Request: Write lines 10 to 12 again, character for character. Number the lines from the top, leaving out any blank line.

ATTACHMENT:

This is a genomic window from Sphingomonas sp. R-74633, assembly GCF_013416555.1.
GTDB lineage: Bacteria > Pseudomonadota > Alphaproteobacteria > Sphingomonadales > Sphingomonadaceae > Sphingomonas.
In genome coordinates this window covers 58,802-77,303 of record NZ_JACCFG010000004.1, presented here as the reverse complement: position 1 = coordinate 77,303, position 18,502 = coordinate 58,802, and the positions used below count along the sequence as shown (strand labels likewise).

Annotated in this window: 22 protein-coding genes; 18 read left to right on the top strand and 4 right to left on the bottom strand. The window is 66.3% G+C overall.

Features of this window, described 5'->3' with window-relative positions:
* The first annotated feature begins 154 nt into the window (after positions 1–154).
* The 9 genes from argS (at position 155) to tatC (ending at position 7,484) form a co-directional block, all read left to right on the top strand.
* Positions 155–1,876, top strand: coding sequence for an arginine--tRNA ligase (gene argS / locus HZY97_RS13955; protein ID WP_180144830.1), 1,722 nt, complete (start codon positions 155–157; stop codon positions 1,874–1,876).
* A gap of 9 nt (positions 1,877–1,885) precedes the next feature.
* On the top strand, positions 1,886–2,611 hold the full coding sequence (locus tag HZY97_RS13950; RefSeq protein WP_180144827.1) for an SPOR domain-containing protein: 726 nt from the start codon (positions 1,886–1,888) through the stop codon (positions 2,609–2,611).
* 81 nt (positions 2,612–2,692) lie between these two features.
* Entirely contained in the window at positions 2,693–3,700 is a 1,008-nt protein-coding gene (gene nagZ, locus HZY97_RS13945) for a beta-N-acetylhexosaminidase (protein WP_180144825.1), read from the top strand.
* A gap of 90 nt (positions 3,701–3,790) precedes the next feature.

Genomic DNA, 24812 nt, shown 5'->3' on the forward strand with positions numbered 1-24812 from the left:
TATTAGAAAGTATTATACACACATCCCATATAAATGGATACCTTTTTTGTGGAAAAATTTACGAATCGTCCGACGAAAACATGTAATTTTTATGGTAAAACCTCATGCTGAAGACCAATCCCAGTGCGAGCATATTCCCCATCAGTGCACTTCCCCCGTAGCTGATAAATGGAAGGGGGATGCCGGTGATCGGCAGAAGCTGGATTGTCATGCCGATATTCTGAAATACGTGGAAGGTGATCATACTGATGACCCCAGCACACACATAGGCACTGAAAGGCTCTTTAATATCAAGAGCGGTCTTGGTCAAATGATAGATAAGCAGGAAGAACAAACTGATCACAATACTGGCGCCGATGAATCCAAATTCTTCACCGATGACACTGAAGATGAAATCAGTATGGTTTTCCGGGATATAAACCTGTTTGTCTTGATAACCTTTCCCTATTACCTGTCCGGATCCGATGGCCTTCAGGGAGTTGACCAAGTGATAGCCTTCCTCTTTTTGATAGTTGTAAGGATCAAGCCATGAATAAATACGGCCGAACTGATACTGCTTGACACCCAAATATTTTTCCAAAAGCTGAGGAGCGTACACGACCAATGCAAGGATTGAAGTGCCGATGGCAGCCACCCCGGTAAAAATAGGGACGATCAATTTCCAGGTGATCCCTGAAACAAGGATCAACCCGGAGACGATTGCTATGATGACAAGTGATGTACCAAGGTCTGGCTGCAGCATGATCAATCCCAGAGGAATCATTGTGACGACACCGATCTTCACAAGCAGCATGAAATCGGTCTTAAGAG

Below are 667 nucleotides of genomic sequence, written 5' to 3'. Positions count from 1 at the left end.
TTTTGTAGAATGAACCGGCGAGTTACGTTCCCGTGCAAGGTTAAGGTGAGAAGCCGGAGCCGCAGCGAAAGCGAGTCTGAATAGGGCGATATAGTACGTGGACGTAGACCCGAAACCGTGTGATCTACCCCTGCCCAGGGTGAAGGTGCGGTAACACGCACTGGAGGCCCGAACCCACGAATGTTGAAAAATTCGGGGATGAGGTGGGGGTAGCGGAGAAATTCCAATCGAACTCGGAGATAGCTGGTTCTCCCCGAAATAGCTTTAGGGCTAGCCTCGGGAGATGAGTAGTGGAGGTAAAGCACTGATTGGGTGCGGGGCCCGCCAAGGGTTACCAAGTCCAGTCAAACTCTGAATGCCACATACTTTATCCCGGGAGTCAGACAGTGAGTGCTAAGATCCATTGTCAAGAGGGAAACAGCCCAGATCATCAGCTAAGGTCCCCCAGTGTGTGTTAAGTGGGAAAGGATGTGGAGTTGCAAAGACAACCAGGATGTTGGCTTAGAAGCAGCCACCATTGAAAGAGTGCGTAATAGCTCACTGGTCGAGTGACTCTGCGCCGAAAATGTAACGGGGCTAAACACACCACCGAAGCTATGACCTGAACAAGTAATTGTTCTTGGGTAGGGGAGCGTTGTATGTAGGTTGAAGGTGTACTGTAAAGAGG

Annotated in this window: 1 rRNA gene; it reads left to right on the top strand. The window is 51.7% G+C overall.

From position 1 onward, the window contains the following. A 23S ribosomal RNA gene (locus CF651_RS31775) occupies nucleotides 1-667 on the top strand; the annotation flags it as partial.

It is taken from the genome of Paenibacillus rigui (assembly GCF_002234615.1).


* On the top strand, positions 1,886–2,611 hold the full coding sequence (locus tag HZY97_RS13950; RefSeq protein WP_180144827.1) for an SPOR domain-containing protein: 726 nt from the start codon (positions 1,886–1,888) through the stop codon (positions 2,609–2,611).
* 81 nt (positions 2,612–2,692) lie between these two features.
* Entirely contained in the window at positions 2,693–3,700 is a 1,008-nt protein-coding gene (gene nagZ, locus HZY97_RS13945) for a beta-N-acetylhexosaminidase (protein WP_180144825.1), read from the top strand.